The Regeneration Game

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Khan Market , New Delhi

The signs of regeneration are all over Delhi. Billboards proclaim ‘DELHICIOUSLY YOURS’ throughout the city, and  it is. The pace of work completed between June and now are staggering – the air-conditioned metro, Delhi’s prize feature, works efficiently; lights decorate various hubs of tourist activity and promote a warm, festive atmosphere; and customs takes only ten minutes to get through, as opposed the the previous hour. These are the positive aspects of regeneration and they indicate how far India can go and how much could have been achieved minus the corruption scandals and the delays.

Walk a few metres away from all of this, however, and you are confronted again with real Delhi – unpaved streets, buildings fallen into disrepair and open sewers perfuming the air. There is no sign, however, of the customary wallahs – the newspapers are full of tales of people returning to collect suits from streetside tailors only to find they have been moved on; cigarette wallahs, barbers, fruit-sellers, as well as beggars and the homeless – all have mysteriously disappeared without trace or concern.

According to some Delhi residents affected by the migration, their maids and their families were simply told to ‘leave Delhi for twenty days’ – the duration of the Games and the days preceding and following. Those who did not comply willingly were forced; shacks burned up in inexplicable circumstances and not all dwellers were recompensed. It is an open secret in Delhi that many of the poor were herded to a large slum outside the city, but it has been made extremely difficult for activists and media workers to photograph or document it, and those living there who have tried to fight back have been effectively dissuaded.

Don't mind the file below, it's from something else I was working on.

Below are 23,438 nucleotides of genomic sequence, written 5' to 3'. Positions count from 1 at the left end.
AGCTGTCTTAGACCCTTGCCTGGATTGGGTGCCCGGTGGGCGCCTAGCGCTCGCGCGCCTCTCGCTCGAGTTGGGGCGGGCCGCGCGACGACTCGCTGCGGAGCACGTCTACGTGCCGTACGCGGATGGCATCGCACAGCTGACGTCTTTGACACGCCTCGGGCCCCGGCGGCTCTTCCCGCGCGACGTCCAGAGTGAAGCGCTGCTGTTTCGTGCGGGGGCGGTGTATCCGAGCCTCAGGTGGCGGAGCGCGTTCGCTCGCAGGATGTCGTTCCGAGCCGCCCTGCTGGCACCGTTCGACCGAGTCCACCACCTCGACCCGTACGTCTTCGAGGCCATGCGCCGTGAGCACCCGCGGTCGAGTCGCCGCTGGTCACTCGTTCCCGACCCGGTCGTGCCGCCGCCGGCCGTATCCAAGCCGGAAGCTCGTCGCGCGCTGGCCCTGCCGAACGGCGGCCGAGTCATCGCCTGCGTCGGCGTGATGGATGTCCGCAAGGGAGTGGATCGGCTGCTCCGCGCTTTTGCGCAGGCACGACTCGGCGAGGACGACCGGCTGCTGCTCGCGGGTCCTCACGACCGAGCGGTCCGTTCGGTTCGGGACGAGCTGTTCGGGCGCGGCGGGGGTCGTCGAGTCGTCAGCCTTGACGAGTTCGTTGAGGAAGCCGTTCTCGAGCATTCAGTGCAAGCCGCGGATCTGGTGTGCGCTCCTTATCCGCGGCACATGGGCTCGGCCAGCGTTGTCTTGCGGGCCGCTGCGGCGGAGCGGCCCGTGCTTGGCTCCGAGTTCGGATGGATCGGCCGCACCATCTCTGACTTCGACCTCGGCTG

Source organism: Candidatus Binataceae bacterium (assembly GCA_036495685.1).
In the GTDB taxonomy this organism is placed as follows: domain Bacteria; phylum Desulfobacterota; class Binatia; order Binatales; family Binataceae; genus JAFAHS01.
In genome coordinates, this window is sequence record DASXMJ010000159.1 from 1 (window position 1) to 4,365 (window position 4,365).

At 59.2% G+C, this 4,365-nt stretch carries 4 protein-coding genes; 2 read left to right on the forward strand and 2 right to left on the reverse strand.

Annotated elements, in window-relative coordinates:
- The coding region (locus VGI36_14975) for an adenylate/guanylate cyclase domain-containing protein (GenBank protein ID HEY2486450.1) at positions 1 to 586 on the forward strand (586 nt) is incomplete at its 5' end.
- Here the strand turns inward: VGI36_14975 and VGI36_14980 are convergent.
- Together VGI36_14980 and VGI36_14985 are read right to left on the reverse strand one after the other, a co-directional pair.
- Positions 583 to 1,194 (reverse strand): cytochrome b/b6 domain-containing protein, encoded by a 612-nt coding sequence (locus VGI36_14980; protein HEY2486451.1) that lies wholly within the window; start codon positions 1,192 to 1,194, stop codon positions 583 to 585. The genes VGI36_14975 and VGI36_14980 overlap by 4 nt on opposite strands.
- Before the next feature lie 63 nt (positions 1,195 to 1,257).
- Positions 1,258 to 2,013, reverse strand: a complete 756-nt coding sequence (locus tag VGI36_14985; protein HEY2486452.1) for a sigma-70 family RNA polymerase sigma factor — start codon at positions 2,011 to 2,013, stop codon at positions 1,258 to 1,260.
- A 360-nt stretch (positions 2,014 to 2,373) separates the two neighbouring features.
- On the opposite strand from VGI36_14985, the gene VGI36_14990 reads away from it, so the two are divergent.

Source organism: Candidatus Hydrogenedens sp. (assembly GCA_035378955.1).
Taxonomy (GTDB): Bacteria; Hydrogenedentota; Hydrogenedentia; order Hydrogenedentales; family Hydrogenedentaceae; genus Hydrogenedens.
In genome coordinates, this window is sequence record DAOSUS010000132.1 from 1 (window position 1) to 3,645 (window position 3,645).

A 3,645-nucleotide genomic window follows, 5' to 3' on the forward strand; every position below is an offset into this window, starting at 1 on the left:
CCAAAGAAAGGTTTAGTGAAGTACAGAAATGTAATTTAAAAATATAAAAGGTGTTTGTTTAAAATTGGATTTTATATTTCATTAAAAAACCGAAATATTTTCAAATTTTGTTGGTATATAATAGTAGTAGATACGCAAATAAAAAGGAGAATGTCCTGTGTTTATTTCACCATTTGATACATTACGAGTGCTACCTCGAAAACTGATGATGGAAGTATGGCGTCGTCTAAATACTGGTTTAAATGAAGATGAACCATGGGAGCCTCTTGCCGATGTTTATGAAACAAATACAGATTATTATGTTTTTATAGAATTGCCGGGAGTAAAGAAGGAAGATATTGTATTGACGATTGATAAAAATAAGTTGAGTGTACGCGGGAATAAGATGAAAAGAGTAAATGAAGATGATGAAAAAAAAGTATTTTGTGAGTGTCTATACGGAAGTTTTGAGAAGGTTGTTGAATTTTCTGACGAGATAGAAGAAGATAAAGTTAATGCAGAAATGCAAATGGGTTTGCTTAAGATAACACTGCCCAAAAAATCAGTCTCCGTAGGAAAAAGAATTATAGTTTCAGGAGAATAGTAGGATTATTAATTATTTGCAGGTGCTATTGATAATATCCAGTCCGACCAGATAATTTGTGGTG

Regeneration is a game, of course, even if its prizes do not glide by neatly on a conveyor belt, and so it follows that not everybody wins.

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The Delhi Eye – A Symbol of Innocence and Inexperience?

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With the Commonwealth Games slipping into their final days in Delhi, other construction efforts are rushing for completion in a similar manner. Located away from central Delhi, in Kalindi Kunj gardens on the banks of the Yamuna River, the 45m wheel aspires to evoke comparisons with its more famous London counterpart. However, like much of the city, it remains unfinished and unused, with it’s location unknown to most locals and with the RP20 entrance fee to the gardens likely to prevent it being enjoyed by all levels of society.

It does boast one feature that the London Eye doesn’t – a VIP pod equipped (as rumour has it) with a minibar and a television. In case the view from the top proves underwhelming.

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Are the Commonwealth Games Inevitable?

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Delhi Graffiti, 2010

India is due to host the 19th Commonwealth Games in 11 days. Instead of a continuation of the initial warm support lauded on the South-Asian country as it takes strides to rank itself amongst the political and economic world players, the tone has turned to one of reservation and, by the frankest commentators, criticism. Given the problems plaguing this autumn’s quadrennial sporting event, it is difficult to know which would be worse: the staging of a Games riddled with disgruntled athletes, dubious infrastructure and security concerns; or a cancellation altogether.

The fact that with less than two weeks to go participating teams are seriously considering not going and there is open talk of cancellation among various sporting authorities suggests that the Unthinkable is actually very thinkable. The unstoppable “inevitablility” of Mega-sporting events is a myth. A dangerous myth because in Delhi (as in Athens 2004) workers have been killed by the ruthless logic of its timetable.